Predicting the most fantasy relevant back in Cleveland and Green Bay will be a tall task for analysts this offseason. Carlos Hyde would seem slated to receive lead back duties, but former Georgia running back Nick Chubb has a skill set that threatens to eat into that workload (not to mention the extension signed by Duke Johnson). In Green Bay, Aaron Jones and Jamaal Williams each showed flashes of what a lead back could do in an Aaron Rodgers-led offense, but Ty Montgomery is still hanging around to threaten either from being treated like a true three down back.

C.J. Anderson has always been one of the most efficient runners on first and second down while playing behind a fairly poor offensive line. If he fills the Jonathan Stewart role in Carolina, owners could be getting a volume-based, top-24 upside running back in the eleventh round of drafts.

For your deep sleeper, Detroit Lions rusher Kerryon Johnson is going in the eleventh round of drafts. As a player who should have guaranteed snaps and has been praised as an every-down player, let the hype train begin.

Tier 8

Isaiah Crowell, Bilal Powell, Tarik Cohen, Theo Riddick

How productive the New York Jets backfield will be is anyone's guess, but smart fantasy owners would do well to remember the exceptional production from Isaiah Crowell's 2016 season. His 3.18 yards after contact were the third-highest among running backs with at least 100 carries and his 16 runs of 15 or more yards ranked fourth, though the Jets will likely be an anemic offense as a whole. For Bilal Powell, owners should expect a similar stat-line to last year with a slight uptick in receptions in the realm of 35-40 catches, meaning he certainly has a role to play on a roster in PPR leagues.

The difference in draft capital required to select Tarik Cohen (RB-43, ADP at round seven) and Theo Riddick (RB-44, ADP at round 11) is staggering. Although Cohen certainly has the potential to benefit from head coach Matt Nagy moving him around the field, it's difficult to project how much passing work he will get with the newly acquired wideouts Allen Robinson and Taylor Gabriel making the receiving core much more talented. If Riddick proves to be a lock for third-down work despite Legarrette Blount and Kerryon Johnson receiving praise, he could be a game-dependent flex play.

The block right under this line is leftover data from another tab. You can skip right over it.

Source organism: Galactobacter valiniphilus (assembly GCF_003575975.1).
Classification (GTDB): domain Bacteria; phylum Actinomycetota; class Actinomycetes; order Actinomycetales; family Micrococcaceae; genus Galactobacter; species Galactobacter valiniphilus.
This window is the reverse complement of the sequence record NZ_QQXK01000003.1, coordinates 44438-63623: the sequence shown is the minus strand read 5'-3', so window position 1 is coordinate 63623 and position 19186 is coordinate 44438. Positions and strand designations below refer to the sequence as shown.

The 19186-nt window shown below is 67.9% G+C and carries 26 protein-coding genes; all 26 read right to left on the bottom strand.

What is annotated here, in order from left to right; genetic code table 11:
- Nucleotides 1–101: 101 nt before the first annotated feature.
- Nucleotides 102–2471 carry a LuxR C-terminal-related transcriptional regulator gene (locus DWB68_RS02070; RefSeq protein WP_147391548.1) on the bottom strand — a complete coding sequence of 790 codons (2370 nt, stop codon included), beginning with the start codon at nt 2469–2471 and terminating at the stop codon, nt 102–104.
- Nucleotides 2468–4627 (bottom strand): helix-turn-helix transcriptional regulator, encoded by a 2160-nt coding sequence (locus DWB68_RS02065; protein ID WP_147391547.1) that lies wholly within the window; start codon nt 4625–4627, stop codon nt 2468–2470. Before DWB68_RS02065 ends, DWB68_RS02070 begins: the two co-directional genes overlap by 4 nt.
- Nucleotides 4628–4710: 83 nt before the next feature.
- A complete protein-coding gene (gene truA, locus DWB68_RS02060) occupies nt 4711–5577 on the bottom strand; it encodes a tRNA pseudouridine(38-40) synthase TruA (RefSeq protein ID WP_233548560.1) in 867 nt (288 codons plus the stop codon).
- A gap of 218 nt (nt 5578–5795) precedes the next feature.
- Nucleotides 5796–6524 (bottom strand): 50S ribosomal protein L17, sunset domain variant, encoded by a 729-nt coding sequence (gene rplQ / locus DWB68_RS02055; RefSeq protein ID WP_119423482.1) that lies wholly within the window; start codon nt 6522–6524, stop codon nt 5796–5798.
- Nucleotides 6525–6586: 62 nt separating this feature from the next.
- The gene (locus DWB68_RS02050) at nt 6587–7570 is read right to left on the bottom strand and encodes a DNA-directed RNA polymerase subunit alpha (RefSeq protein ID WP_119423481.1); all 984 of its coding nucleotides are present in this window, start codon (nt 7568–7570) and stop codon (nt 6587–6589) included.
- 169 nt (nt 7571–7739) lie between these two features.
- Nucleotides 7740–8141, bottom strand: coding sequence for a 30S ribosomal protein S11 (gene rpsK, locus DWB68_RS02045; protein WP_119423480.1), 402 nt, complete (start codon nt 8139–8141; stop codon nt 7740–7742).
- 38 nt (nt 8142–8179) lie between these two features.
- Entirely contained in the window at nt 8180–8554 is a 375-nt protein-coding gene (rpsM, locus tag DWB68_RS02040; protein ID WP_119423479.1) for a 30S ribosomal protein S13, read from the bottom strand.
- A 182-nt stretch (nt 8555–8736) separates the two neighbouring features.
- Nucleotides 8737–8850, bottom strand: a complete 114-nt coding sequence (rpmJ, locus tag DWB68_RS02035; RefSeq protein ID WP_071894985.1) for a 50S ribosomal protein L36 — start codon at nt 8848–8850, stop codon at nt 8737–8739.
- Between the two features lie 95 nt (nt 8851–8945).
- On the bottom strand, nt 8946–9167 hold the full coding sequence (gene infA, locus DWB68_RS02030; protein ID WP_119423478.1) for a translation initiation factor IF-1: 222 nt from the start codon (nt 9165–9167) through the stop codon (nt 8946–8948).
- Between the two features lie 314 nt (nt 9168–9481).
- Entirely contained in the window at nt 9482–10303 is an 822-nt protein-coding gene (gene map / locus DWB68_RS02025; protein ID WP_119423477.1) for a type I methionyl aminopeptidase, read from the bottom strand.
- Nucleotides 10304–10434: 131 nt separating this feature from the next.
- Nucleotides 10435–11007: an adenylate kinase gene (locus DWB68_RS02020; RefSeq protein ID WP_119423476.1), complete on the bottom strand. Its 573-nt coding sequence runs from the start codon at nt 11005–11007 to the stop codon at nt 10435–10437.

Tier 9

D'Onta Foreman, Devontae Booker, LeGarrette Blount, Giovani Bernard, James White, Frank Gore, Ty Montgomery

It is debatable whether tier nine represents the last tier of rushers that could be worth taking in redraft leagues. D'Onta Foreman doesn't appear to be completely recovered from his devastating Achilles injury last season, while Devontae Booker failed to prosper with starting reps in Denver and could easily be supplanted by rookie rusher Royce Freeman.

The reality for Legarrette Blount is that any starting snaps he gets a hold on will likely be relinquished quite early on in 2018. It's possible that new head coach Matt Patricia wanted Blount from his days in New England, but drafting Kerryon Johnson in the second round pretty much indicates the role they see for him.

Giovanni Bernard and James White are two receiving backs to keep an eye on, as their thirteenth and fourteenth round ADPs respectively mean owners can get them at a discounted cost major and major reception upside if they can bounce back from fairly poor showings from last season.

35-year old veteran Frank Gore could pose a threat to Kenyan Drake's snaps, but father time is undefeated. Gore's 3.77 yards per carry with the Indianapolis Colts over the last three years shouldn't inspire much hope for his fantasy prospects in Miami.

Predicting Ty Montgomery's success in this Green Bay Packers backfield is nearly impossible. After being given the starting job to start 2017, Montgomery lost that role when he injured his ribs early in the season. His tenth round price means some might be willing to take a shot in the dark, but I would imagine he plays backseat to one of the other running backs in that rotation.

Tier 10

Peyton Barber, Latavius Murray, T.J. Yeldon, Javorius Allen, Doug Martin, Chris Carson

Can any of these backups carve out enough of a role to be fantasy-relevant? Peyton Barber, T.Y. Yeldon, and Javorius "Buck" Allen are a couple of names that could get more receiving work with their lead backs being predominantly one-dimensional rushers.

Tier 11

Nyheim Hines, Jalen Richard, Mark Walton, Matt Breida, DeMarco Murray, Corey Clement, Jonathan Stewart, Wayne Gallman, Ameer Abdullah, Kalen Ballage, Chris Ivory, Charles Sims

Tier 11 and onward brings us into deep sleeper territory. Some high upside names to consider in late rounds of fantasy drafts are Philadelphia's Corey Clement (RB-63, ADP at round 10), San Francisco's Matt Breida (ranked RB-61, ADP at round 14), and New York Giant Wayne Gallman (ranked RB-65, ADP undrafted).

Updated Tiered Rankings and Analysis


Check out all of RotoBaller's fantasy football rankings. Staff rankings are updated regularly for all positions and include standard formats, PPR scoring, tiered rankings and dynasty leagues.